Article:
I’ve never won anything before, not really. I have a few second place and “also ran” trophies from my dark Kung Fu past in a box somewhere; and the one time I did win 1st place it was a friendly inter-club tournament where I only had to fight one guy (who happened to be a lower grade than me). This is hardly a spectacular fight career, and something I’d like to address. Plus actually winning a medal would make conversations with my non-BJJer mates so much easier – As trying to explain progression in BJJ to a non-BJJer is like trying to explain archery to a rock – I could simply say “Well, I won a medal in a national competition” rather than having protracted conversations about how a white belt in BJJ is still quite handy, actually. I can’t be the only person who grows increasingly weary of the “What, you are STILL the same belt? Haven’t you been doing it ages?” conversations. There is a wonderful irony here: The better you do at comps the more likely you are to grade to your next belt but the quicker you grade to your next belt the worse you are likely to do at comps.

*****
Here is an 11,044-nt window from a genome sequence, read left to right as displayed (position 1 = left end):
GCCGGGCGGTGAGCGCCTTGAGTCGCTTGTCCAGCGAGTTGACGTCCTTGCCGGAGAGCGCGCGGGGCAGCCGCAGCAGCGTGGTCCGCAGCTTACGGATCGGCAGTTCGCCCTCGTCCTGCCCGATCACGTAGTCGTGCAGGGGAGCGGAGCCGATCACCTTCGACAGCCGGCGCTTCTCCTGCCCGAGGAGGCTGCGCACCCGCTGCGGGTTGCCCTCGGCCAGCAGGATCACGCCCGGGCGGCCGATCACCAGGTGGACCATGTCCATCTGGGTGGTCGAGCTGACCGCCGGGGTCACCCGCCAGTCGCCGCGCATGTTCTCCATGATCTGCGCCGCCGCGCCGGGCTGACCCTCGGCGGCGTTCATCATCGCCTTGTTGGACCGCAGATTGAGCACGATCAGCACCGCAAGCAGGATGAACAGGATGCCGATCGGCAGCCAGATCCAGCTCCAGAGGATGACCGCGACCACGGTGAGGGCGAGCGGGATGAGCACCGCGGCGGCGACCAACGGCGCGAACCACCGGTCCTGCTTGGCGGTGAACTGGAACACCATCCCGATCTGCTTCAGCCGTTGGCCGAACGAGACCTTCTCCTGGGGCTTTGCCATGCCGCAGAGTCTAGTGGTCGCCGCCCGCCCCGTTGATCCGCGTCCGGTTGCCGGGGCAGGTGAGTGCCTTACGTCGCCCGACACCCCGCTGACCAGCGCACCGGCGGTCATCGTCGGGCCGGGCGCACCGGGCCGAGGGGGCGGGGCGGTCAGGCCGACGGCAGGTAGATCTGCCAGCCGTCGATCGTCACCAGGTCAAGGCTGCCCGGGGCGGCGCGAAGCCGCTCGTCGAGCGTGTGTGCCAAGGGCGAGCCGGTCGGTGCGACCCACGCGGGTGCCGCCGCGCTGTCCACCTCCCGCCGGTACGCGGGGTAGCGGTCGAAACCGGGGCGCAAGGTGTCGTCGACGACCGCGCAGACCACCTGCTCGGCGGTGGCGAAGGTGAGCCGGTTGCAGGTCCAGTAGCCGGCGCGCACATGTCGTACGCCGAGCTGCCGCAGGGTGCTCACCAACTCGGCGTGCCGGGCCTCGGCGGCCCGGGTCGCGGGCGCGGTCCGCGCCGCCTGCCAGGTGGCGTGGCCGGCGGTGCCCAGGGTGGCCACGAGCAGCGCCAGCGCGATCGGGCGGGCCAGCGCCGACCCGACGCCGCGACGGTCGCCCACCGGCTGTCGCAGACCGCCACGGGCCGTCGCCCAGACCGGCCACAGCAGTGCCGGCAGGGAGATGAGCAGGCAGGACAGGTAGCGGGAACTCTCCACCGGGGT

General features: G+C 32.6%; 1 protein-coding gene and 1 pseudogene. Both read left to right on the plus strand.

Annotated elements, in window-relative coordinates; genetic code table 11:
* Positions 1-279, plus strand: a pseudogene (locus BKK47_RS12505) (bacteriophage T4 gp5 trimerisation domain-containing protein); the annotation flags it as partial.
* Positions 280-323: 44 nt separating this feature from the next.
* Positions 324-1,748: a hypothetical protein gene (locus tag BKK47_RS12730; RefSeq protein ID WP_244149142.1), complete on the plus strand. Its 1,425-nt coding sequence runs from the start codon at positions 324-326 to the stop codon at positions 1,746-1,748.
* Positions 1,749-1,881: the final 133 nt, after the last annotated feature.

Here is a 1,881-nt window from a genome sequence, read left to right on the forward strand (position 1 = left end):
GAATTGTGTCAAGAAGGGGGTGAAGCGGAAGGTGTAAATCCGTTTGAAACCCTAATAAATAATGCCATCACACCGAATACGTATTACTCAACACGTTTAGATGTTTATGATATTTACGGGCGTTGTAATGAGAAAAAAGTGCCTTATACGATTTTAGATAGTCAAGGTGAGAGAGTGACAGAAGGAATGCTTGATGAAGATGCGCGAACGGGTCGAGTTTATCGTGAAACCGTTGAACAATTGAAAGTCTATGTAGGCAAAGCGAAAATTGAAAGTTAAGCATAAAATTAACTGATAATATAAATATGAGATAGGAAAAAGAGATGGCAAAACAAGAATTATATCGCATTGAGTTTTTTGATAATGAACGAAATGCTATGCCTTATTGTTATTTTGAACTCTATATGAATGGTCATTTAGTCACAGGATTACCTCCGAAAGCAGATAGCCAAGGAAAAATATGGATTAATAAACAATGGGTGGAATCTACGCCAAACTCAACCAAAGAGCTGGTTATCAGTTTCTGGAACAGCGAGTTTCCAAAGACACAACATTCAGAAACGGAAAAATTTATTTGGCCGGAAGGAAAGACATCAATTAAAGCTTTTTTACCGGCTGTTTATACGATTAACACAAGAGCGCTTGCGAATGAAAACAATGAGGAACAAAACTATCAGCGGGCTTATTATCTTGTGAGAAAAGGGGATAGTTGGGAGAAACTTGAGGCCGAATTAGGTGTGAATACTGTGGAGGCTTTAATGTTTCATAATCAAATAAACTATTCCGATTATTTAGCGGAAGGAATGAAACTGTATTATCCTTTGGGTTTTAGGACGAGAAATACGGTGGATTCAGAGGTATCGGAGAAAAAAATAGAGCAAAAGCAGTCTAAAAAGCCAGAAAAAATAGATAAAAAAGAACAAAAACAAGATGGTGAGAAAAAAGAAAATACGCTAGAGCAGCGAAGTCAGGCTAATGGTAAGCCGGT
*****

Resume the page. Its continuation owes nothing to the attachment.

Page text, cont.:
Of course it’s not just about measuring progression. If it was simply a cold objective test of how I’m doing I doubt I’d go. Competitions are much more than that. They are alive. I love the atmosphere. I love watching the fights. I love seeing my team mates do well. I love the support of my club mates and my instructor, the feeling of being part of a team. When I go out on those mats I am proud to represent the RGA and I am damned if I’m going to let them down. And this is the main point: It’s about being part of something. It’s the adrenaline dump as the fight starts. It’s my mates screaming for me to win. It’s about sweat and ragged breathing and burning muscles. It’s walking through the fire and coming out on top. It’s the joy of having your arm raised at the end of a match. It’s about smashing people. It’s about passion and ego:

I want to win, damn it!

I want to show people, and myself, that I am actually good at this sport that I break myself to train in. I want a medal I can be truly proud of.

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*If you don’t know where this is from, your education is sadly lacking my friend.

**Single, not celibate. Let us make that point perfectly clear!